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TOPIC: mines

food / travel

Inside The Search For Record-Breaking Sapphires In A Remote Indian Valley

A vast stretch of mountains in India's Padder Valley is believed to house sapphire reserves worth $1.2 billion, which could change the fate of one of the poorest districts of Jammu and Kashmir.

GULABGARH — Mohammad Abbas recalls with excitement the old days when he joined the hunt in the mountains of Jammu and Kashmir’s Kishtwar district to search the world’s most precious sapphires.

Kishtwar’s sapphire mines are hidden in the inaccessible mountains towering at an altitude of nearly 16,000 feet, around Sumchan and Bilakoth areas of Padder Valley in Machail – which is one of the most remote regions of Jammu and Kashmir.

“Up there, the weather is harsh and very unpredictable,” Abbas, a farmer, said. “One moment the high altitude sun is peeling off your skin and the next you could get frostbite. Many labourers couldn’t stand those tough conditions and fled.”

Abbas, 56, added with a smile: “But those who stayed earned their reward, too.”

A vast stretch of mountains in Padder Valley nestled along Kishtwar district’s border with Ladakh is believed to house sapphire reserves worth $1.2 billion, according to one estimate. A 19.88-carat Kishtwar sapphire broke records in 2013 when it was sold for nearly $2.4 million.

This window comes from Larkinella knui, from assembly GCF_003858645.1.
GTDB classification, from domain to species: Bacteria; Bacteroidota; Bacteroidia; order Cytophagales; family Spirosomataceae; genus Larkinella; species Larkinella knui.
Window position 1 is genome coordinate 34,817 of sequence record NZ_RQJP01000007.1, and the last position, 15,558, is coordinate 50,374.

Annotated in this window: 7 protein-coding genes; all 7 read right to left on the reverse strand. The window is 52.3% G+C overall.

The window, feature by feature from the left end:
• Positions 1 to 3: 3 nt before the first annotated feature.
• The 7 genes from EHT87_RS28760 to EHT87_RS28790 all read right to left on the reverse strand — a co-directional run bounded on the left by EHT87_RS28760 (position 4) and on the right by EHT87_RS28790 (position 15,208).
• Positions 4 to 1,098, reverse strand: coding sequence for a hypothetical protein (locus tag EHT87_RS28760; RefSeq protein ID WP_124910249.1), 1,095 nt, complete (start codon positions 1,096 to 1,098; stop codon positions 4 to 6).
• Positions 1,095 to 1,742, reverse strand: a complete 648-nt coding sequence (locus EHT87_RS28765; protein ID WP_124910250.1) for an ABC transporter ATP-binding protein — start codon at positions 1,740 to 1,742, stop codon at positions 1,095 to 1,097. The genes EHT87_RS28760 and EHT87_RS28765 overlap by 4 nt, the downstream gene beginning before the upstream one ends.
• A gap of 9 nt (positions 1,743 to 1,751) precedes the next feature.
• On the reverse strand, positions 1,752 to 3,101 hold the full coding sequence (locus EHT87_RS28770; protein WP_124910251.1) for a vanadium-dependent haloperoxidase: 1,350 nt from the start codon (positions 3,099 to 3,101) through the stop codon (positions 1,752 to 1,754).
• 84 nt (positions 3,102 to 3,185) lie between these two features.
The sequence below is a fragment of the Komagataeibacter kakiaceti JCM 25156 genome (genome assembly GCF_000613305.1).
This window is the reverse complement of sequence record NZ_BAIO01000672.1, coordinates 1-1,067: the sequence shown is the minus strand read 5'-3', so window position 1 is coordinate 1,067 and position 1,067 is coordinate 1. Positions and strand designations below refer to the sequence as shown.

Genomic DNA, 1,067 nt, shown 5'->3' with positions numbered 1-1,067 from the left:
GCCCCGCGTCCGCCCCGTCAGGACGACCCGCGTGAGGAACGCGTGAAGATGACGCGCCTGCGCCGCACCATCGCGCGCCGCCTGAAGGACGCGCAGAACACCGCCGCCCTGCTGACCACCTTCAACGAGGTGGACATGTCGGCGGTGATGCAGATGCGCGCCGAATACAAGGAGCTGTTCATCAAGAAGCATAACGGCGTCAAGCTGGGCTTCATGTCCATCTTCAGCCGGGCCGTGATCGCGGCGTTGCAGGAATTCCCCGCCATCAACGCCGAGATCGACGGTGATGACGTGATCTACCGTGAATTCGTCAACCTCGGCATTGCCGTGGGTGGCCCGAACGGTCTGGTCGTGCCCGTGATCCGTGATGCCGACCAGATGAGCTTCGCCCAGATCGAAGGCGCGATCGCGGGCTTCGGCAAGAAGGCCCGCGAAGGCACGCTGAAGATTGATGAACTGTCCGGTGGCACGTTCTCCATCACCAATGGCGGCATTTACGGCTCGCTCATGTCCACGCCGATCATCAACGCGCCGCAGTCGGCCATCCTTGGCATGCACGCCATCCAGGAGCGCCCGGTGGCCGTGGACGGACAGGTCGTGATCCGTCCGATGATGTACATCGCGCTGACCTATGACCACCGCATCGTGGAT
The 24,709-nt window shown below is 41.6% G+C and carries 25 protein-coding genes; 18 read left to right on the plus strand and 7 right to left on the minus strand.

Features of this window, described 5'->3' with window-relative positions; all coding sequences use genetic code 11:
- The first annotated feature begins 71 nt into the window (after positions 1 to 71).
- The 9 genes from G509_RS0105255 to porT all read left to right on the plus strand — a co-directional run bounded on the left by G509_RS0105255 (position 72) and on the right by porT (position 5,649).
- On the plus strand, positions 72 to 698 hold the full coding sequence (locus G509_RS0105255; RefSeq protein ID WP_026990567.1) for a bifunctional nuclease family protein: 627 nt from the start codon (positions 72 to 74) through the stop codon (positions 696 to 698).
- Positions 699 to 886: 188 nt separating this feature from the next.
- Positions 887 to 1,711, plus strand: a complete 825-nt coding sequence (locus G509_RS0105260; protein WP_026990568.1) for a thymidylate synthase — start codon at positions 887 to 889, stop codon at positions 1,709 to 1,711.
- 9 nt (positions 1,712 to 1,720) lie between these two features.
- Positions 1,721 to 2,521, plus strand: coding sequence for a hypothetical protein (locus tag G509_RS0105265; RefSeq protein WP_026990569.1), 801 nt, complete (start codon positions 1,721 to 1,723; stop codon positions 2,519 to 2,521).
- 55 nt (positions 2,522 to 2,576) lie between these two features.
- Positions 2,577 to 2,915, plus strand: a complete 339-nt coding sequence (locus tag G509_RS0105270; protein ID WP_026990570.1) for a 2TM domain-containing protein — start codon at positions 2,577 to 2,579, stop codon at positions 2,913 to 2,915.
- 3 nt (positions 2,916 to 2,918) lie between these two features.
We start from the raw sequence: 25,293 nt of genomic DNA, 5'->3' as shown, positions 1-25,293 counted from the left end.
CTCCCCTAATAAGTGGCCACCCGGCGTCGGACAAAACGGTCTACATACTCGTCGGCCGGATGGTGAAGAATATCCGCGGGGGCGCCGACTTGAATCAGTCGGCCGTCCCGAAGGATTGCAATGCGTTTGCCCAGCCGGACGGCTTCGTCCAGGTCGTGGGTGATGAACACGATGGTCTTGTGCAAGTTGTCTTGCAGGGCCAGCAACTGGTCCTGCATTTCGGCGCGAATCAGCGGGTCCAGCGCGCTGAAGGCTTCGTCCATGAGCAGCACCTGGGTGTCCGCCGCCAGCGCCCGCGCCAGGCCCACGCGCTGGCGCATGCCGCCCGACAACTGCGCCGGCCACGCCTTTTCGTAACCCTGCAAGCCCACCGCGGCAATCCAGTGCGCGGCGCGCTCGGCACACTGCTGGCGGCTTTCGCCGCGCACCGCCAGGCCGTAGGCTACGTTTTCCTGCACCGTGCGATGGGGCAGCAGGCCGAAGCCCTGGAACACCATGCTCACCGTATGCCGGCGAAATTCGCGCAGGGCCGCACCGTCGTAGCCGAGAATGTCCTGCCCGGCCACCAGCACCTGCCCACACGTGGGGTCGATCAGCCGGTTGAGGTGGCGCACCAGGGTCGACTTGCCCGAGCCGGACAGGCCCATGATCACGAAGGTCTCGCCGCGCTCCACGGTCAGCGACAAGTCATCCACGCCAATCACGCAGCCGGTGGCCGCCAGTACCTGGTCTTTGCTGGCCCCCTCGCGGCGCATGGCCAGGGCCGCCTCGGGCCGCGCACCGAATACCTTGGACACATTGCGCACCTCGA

In India, the price of sapphire with a velvety texture and true-blue peacock colour, which is found only in Kishtwar, can reach $6,000 per carat. The precious stone could change the socio-economic landscape of Kishtwar, which is one of the economically most underdeveloped districts of Jammu and Kashmir.

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"The Mine Of The Dead": Inside Egypt's Desert Gold War

There is a long history of mining in Egypt that goes back thousands of years, but has largely been dormant over the past century. But it's picking up now, with troubling ramifications.

ASWAN – Standing at any point in the deserts of Aswan and looking out across the vast expanse of sand that stretches out toward the horizon in all directions, the vastness, the seeming emptiness, it is hard to imagine that this is the staging ground of a slow brewing war.

But in the last few years, the Eastern Desert has become a warzone.

Warplanes conduct reconnaissance missions. There are ambushes along desert roads, raids, military trials, the deaths of security forces, men toting guns on social media to tout their strength.

But this isn’t a war of ideology or a political struggle over the fallout of revolution and counter-revolution. No. The frontier lands of Aswan are the site of a different conflict: a gold war.

“Gold is like fish, and the desert is like the sea,” says an informal miner in Aswan, describing their work to Mada Masr. And the fishermen are many, from smugglers and local tribesmen to groups of Egyptian laborers, migrants and miners.

Estimates put the reserves of the Sukari mine, one of the biggest mines in the Eastern Desert, at around six million ounces of gold alone. The price of a single ounce of gold in Egypt is now over $1,900.

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Inside Canada's Mining Boom — And What It Could Mean For China

Canada’s subsoil is among the world’s 10 richest in graphite, lithium and cobalt. Only China can say the same. A report from Quebec, home to North America’s biggest graphite mine project.

QUEBEC CITY Even in late spring, Quebec skies can be surprising. Once past the Saint-Michel-des-Saints sign, huge snowflakes begin to fall.